Collaborating For A Greater Good

Open Knowledge International is a member of Open Data for Development (OD4D), a global network of leaders in the open data community, working together to develop open data solutions around the world. In this blog, Nana Baah Gyan talks about his work carrying out an embedded data fellowship with Advocates for Community Alternatives (ACA) in Ghana as part of the OD4D programme. 

Generally, information needs often require different strategies in order to meet them satisfactorily. And this is even more the case in circumstances where technology know-how needs to be taught and gradually introduced to fit a particular setting of would-be technology adopters. Often, this case presents its own unique and (quite frankly speaking) exciting challenges for technology enthusiasts. It opens up otherwise largely unexplored avenues for technology innovation and learning in new communities. And this is exactly how I thought of it when I was first invited by Open Knowledge International (OKI) to be part of the  Open Data for Development (OD4D) embedded fellowship  working with Advocates for Community Alternatives (ACA) in Ghana for three months.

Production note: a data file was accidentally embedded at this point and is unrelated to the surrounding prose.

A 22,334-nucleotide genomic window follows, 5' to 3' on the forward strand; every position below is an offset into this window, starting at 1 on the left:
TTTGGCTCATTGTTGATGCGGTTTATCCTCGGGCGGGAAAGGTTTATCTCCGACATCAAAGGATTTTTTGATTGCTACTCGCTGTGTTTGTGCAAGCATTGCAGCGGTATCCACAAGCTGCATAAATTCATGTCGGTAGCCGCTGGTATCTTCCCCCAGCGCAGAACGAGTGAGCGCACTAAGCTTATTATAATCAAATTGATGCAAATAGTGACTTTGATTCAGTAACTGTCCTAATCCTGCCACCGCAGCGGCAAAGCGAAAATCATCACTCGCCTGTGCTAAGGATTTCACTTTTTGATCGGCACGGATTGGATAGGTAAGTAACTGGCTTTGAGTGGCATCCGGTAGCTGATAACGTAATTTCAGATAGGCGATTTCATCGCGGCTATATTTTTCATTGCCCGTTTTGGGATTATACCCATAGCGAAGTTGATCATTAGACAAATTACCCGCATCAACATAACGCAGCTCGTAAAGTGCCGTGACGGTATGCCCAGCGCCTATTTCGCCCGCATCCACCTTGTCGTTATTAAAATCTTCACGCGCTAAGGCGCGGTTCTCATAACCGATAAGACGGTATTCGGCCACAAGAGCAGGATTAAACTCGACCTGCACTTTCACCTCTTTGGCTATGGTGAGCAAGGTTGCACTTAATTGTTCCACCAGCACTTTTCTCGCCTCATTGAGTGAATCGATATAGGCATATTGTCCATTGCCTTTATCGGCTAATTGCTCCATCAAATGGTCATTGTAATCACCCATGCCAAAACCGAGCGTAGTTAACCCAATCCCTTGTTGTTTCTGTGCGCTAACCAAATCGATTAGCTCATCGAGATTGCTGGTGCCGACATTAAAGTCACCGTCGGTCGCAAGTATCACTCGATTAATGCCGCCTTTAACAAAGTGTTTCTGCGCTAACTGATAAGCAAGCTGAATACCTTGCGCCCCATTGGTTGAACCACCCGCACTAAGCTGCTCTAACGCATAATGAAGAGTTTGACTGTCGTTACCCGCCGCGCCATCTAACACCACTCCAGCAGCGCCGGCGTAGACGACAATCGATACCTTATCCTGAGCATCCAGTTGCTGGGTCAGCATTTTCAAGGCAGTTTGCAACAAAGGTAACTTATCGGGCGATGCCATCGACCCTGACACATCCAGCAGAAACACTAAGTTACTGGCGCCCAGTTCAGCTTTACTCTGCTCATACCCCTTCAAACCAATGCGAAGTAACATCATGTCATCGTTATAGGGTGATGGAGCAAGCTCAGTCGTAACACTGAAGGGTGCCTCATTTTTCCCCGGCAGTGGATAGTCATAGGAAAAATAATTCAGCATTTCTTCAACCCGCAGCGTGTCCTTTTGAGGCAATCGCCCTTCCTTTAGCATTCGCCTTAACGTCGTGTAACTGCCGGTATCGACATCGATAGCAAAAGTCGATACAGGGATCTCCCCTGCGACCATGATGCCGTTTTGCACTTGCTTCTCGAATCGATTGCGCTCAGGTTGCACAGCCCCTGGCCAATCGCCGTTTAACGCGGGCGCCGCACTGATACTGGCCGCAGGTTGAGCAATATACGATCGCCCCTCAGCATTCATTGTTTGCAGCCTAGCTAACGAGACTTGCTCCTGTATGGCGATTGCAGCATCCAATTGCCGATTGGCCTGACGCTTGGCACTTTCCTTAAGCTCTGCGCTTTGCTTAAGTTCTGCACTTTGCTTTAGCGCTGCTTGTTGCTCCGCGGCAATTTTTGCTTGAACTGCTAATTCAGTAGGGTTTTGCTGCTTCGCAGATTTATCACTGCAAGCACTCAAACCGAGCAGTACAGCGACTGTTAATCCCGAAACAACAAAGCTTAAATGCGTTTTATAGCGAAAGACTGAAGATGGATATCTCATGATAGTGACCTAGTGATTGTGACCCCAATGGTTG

Some of the ACA team members in Ghana. From the right to left): Nimako, Naomi and Jonathan.